Moth Eyes

Navigating a demon-haunted world

Twittering »« Throwing modus tollens around like it was confetti

Is the party over?

#include
int main(){
printf("METHINKS IT IS LIKE A WEASEL\n");
}

I’ve spent most of this year doing an honours degree studying genetic algorithms. As such, I’ve found reading the best and brightest ID proponent’s attempts to understand the genetic algorithm equivalent of a “Hello World” program – a simple string evolver, with no crossover and only one parent per generation – to be hillarious.

Anyway, it seems that they’ve finally managed to come up with a version of the program that doesn’t consist of a partitioned search. It mutates a single character per offspring, rather than giving each locus an independent probability of being mutated, but that’s a somewhat smaller flaw than most cdesign proponentist attempts to implement the Weasel program.

And then, GilDodgen came out with this:

No search is required, because the solution has been provided in advance. These programs are just hideously inefficient means of printing out what could have been printed out when the program launched. The information for the solution was explicitly supplied by the programmer.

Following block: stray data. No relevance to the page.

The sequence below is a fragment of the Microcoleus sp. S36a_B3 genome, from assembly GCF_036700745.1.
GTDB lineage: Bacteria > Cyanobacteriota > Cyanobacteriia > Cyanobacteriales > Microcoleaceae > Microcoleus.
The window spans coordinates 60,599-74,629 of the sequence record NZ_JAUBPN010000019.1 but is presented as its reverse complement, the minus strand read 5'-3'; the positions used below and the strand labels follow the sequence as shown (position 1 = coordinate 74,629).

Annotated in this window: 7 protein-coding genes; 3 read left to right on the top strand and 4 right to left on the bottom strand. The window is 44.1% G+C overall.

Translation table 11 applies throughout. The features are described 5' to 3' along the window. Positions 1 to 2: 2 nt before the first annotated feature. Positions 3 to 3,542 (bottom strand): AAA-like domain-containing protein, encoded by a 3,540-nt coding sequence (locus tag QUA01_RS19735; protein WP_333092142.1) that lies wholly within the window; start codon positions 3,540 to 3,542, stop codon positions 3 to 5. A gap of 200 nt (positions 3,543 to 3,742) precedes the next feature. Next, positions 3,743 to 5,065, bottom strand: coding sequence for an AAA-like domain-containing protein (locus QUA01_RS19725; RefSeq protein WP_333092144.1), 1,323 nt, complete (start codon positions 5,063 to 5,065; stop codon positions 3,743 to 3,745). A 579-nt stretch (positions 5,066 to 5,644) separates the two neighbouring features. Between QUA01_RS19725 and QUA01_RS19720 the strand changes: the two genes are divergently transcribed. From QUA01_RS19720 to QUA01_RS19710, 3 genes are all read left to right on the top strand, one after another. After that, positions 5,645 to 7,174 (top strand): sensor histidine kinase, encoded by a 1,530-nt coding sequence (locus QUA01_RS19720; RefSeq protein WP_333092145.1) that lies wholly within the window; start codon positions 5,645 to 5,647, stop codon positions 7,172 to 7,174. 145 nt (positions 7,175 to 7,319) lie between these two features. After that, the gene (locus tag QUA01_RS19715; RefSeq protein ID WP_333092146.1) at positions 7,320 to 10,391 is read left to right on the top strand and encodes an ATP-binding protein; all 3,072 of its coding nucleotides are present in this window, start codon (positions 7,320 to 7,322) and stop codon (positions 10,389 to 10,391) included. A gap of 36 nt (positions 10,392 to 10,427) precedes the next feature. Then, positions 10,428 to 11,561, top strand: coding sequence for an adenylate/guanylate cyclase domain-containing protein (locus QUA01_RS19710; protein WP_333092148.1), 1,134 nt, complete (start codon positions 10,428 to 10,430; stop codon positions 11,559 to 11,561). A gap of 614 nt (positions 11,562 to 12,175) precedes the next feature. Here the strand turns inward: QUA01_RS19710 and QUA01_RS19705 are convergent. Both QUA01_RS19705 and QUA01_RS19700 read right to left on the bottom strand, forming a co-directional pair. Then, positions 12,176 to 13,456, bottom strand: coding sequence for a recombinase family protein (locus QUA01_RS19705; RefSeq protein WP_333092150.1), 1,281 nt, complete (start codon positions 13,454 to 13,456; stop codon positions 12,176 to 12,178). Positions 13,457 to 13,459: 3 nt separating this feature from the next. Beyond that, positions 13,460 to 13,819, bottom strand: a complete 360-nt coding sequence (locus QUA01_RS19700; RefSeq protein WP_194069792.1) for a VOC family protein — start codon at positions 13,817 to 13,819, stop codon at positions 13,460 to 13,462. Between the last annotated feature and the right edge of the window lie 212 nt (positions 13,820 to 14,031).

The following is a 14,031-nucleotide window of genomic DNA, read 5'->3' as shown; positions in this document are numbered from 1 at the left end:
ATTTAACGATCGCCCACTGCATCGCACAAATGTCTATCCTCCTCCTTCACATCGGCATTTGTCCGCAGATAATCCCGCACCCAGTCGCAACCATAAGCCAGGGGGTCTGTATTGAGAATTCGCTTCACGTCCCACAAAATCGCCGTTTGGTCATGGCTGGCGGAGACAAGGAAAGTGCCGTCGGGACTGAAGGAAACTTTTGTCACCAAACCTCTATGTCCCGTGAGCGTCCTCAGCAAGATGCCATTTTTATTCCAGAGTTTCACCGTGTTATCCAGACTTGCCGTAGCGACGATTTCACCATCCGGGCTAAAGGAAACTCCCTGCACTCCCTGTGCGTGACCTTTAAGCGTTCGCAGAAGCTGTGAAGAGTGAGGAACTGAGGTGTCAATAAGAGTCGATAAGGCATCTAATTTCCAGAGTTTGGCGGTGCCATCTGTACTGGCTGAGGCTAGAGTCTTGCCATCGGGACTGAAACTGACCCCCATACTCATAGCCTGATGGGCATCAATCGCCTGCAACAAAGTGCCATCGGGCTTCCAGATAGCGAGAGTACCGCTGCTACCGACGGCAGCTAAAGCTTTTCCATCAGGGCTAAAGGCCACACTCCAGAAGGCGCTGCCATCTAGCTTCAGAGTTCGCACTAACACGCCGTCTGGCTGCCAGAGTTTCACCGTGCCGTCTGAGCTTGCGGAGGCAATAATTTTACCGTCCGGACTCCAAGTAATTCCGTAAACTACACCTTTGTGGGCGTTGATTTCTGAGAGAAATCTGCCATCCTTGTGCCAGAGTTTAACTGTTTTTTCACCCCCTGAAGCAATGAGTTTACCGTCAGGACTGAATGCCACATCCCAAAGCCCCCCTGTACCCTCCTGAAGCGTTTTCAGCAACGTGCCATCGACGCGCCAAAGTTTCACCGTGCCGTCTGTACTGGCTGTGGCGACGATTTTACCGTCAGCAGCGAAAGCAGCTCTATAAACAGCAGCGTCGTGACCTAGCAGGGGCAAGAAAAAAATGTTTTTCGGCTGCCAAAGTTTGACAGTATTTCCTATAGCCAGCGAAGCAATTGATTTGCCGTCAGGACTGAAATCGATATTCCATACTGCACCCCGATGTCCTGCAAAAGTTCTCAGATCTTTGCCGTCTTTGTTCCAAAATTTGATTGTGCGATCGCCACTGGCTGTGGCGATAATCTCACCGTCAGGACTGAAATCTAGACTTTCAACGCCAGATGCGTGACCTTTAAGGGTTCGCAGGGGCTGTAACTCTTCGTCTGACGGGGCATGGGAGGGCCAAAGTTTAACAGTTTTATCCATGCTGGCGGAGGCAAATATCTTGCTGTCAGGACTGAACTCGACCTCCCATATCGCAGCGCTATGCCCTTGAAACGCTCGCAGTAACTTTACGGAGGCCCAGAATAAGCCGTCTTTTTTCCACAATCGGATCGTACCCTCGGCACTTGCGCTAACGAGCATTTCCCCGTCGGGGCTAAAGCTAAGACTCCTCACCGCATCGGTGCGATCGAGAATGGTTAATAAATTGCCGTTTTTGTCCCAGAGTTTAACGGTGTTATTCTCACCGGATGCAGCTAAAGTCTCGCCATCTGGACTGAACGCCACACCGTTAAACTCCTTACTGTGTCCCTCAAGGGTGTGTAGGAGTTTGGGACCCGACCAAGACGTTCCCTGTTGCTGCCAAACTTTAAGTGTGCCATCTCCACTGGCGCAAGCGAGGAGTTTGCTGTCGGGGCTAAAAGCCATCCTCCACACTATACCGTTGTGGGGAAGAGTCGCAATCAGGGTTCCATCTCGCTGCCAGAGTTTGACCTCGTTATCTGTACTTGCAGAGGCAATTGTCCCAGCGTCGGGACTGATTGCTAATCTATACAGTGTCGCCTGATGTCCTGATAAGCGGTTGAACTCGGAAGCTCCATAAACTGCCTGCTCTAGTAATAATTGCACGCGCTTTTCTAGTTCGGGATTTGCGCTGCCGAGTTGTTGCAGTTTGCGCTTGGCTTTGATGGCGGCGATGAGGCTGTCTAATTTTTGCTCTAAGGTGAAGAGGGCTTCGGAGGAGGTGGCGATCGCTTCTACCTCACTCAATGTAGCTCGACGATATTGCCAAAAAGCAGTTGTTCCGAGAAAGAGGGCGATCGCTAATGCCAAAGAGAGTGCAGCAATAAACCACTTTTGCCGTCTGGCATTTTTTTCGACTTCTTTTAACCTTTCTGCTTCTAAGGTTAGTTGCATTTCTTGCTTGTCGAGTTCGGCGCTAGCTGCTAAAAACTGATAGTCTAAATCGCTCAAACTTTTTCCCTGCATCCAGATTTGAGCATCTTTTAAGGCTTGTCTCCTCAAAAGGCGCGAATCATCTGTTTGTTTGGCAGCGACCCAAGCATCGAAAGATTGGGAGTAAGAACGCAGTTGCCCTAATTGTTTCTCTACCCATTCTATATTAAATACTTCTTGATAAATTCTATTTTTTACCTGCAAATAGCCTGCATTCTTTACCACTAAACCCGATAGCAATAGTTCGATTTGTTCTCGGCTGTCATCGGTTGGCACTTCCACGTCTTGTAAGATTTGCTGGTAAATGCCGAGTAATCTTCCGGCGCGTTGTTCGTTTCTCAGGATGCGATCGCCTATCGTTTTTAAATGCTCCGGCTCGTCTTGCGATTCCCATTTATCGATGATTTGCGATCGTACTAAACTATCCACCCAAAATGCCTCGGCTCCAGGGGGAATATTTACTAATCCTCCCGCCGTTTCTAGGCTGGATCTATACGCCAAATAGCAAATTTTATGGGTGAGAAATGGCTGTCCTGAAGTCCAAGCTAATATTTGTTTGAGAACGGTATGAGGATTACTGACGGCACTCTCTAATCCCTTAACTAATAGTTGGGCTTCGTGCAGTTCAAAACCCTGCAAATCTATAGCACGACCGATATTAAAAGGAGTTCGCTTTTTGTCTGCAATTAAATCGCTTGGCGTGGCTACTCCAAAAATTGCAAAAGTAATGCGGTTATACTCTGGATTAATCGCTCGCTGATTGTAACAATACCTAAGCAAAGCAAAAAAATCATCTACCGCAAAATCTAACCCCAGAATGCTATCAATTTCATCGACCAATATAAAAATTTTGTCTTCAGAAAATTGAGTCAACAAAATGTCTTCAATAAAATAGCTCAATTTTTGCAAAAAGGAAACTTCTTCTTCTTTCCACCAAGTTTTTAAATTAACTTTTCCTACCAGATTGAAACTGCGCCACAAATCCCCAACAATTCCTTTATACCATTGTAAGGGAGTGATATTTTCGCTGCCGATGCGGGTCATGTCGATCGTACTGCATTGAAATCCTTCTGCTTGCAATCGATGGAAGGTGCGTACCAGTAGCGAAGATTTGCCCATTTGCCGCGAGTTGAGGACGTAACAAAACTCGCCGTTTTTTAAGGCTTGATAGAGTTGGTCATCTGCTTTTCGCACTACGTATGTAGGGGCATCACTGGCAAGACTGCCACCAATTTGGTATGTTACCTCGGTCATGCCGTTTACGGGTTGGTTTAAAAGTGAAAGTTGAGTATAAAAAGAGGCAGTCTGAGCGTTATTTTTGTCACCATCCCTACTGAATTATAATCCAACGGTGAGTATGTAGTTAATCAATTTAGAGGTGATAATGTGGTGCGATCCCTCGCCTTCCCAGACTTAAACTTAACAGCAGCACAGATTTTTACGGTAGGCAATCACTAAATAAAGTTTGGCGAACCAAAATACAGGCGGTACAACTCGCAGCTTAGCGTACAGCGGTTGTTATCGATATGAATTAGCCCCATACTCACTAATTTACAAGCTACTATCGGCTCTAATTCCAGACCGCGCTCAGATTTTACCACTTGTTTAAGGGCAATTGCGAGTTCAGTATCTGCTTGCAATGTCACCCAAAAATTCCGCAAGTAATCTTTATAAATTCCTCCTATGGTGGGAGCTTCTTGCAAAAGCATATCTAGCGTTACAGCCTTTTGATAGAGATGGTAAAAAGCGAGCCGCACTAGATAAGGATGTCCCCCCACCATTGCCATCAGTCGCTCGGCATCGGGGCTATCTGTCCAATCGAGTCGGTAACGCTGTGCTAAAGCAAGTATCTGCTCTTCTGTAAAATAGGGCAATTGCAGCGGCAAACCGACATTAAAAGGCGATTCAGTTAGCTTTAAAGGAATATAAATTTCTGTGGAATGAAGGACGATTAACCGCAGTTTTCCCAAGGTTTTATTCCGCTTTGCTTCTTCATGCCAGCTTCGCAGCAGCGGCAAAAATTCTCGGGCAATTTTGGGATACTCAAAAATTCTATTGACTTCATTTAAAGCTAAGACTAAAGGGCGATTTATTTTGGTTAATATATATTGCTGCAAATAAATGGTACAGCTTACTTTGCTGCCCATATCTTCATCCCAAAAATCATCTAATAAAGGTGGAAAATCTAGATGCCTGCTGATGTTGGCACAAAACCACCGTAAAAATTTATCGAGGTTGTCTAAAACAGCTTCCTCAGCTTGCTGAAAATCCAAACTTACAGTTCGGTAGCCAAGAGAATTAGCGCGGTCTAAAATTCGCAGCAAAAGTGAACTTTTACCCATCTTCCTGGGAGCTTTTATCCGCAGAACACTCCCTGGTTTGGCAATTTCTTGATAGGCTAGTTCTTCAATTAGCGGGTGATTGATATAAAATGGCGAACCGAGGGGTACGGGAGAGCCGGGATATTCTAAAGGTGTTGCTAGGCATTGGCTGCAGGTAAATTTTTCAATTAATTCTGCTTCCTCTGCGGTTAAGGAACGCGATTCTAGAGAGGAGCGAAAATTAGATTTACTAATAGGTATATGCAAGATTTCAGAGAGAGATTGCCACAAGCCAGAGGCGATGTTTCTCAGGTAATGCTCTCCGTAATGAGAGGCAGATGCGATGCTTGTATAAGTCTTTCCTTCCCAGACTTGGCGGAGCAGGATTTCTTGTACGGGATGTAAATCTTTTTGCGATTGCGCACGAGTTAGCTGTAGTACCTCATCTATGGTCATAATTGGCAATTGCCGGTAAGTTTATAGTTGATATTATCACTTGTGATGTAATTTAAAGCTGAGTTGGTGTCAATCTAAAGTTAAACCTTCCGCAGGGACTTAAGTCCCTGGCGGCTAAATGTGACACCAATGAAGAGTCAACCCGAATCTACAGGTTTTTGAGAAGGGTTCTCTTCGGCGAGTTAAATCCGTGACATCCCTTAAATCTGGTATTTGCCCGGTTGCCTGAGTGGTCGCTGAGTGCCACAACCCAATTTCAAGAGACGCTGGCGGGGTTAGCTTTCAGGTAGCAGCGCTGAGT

Well, duh. That’s because it was a toy program, purely written to illustrate the difference between pure random chance and the accumulation of small changes. You may as well say that the entire software development industry is a waste of time and money because it would be easier to just create a file containing the string “Hello world” and print it to the terminal with cat.

The Weasel program does not attempt to show that evolution can produce novel information. It merely demonstrates that difference between selection and no-selection. If you want a computer simulation to demonstrate the power of evolution to produce novel structures, you could read one of any number of papers in which genetic algorithms or genetic programming have been used to find novel solutions to real-world problems. Or, heck, even read the rest of chapter three in TBW (the one which mentions the Weasel program), which is mostly about the far more interesting Biomorphs program.

Or, if you prefer, Gil’s conclusion:

The Darwinian mechanism as an explanation for all of life is simply not credible. Most people have enough sense to recognize this, which is why the consensus “scientists” — with all their prestige, academic credentials, and incestuous self-congratulation — are having such a hard time convincing people that they have it all figured out, when they obviously don’t.

If you like, you can download my version of Weasel. It’s written in C# and you’ll need at least .NET 2.0 to run it. Source and binaries are included in that download. It uses a population size of 200 and a mutation rate of 0.05.

Facebook Twitter Reddit Delicious Email
September 20, 2009 at 8:41 pm
Commenting is closed